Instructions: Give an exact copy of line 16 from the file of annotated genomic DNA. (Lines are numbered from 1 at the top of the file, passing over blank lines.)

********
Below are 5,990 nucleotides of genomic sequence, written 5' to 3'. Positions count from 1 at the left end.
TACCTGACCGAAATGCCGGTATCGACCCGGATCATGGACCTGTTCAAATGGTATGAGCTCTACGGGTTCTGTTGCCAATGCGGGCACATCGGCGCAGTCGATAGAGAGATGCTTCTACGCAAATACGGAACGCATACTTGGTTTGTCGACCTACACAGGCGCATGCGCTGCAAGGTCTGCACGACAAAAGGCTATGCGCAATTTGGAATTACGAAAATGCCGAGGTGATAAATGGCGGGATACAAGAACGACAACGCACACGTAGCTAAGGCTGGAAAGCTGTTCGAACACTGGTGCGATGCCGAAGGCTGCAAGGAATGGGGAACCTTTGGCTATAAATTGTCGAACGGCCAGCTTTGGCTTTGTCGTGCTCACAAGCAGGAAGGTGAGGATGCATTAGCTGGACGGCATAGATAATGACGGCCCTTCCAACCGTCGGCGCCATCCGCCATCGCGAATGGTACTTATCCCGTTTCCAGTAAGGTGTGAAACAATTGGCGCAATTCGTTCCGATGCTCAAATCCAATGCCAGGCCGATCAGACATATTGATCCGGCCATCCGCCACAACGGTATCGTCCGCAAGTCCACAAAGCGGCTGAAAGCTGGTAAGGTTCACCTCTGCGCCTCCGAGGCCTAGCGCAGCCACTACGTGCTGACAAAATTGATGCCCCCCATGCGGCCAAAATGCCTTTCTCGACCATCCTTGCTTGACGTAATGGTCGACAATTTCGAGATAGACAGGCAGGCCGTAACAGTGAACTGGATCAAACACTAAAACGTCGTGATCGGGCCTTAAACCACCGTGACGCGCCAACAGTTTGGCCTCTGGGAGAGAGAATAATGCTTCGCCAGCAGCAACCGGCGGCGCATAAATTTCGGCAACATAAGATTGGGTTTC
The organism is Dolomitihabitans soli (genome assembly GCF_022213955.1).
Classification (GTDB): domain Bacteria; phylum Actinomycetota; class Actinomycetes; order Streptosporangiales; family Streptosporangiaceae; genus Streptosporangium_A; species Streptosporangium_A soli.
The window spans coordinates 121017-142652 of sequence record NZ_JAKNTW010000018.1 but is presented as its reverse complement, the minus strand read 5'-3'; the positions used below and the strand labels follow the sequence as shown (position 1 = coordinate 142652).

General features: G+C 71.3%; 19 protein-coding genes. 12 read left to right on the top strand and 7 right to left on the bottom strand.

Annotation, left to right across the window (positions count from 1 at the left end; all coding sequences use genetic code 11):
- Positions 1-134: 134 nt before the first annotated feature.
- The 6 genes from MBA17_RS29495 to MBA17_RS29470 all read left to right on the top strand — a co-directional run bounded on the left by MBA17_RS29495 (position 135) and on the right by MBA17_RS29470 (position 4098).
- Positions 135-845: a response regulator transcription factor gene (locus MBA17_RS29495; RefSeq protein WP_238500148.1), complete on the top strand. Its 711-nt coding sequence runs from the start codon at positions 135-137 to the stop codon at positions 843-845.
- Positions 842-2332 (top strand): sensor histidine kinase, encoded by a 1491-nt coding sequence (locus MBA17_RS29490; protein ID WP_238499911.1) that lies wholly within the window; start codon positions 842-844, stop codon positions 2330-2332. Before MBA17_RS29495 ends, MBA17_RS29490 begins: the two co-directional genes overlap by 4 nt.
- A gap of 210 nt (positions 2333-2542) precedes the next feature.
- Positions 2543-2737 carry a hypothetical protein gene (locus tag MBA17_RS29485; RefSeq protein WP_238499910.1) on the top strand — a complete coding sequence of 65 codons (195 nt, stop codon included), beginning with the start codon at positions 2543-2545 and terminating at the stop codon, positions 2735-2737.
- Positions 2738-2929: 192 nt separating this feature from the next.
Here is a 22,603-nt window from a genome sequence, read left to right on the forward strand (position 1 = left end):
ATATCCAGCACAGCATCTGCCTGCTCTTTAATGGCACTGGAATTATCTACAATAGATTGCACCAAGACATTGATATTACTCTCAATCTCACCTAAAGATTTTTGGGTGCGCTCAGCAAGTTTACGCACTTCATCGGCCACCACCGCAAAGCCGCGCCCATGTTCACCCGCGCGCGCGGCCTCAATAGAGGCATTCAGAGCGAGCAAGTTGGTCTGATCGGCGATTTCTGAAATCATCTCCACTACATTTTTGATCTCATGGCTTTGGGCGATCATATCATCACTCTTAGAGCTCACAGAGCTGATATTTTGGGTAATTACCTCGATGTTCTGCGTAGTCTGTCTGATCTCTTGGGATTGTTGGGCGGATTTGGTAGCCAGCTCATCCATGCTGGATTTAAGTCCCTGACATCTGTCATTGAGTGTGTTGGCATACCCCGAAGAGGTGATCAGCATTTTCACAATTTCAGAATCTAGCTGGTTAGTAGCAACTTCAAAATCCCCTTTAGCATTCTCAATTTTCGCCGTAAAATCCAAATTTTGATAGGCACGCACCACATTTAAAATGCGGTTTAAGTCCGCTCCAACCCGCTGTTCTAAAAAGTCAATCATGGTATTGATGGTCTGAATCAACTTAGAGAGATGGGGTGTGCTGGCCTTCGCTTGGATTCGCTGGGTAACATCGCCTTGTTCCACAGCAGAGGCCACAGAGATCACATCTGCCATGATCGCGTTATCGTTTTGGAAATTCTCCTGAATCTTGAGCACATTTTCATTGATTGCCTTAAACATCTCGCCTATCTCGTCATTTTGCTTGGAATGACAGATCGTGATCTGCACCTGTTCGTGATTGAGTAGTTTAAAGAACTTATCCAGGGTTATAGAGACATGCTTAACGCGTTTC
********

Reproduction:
ATATCCAGCACAGCATCTGCCTGCTCTTTAATGGCACTGGAATTATCTACAATAGATTGCACCAAGACATTGATATTACTCTCAATCTCACCTAAAGATTTTTGGGTGCGCTCAGCAAGTTTACGCACTTCATCGGCCACCACCGCAAAGCCGCGCCCATGTTCACCCGCGCGCGCGGCCTCAATAGAGGCATTCAGAGCGAGCAAGTTGGTCTGATCGGCGATTTCTGAAATCATCTCCACTACATTTTTGATCTCATGGCTTTGGGCGATCATATCATCACTCTTAGAGCTCACAGAGCTGATATTTTGGGTAATTACCTCGATGTTCTGCGTAGTCTGTCTGATCTCTTGGGATTGTTGGGCGGATTTGGTAGCCAGCTCATCCATGCTGGATTTAAGTCCCTGACATCTGTCATTGAGTGTGTTGGCATACCCCGAAGAGGTGATCAGCATTTTCACAATTTCAGAATCTAGCTGGTTAGTAGCAACTTCAAAATCCCCTTTAGCATTCTCAATTTTCGCCGTAAAATCCAAATTTTGATAGGCACGCACCACATTTAAAATGCGGTTTAAGTCCGCTCCAACCCGCTGTTCTAAAAAGTCAATCATGGTATTGATGGTCTGAATCAACTTAGAGAGATGGGGTGTGCTGGCCTTCGCTTGGATTCGCTGGGTAACATCGCCTTGTTCCACAGCAGAGGCCACAGAGATCACATCTGCCATGATCGCGTTATCGTTTTGGAAATTCTCCTGAATCTTGAGCACATTTTCATTGATTGCCTTAAACATCTCGCCTATCTCGTCATTTTGCTTGGAATGACAGATCGTGATCTGCACCTGTTCGTGATTGAGTAGTTTAAAGAACTTATCCAGGGTTATAGAGACATGCTTAACGCGTTTC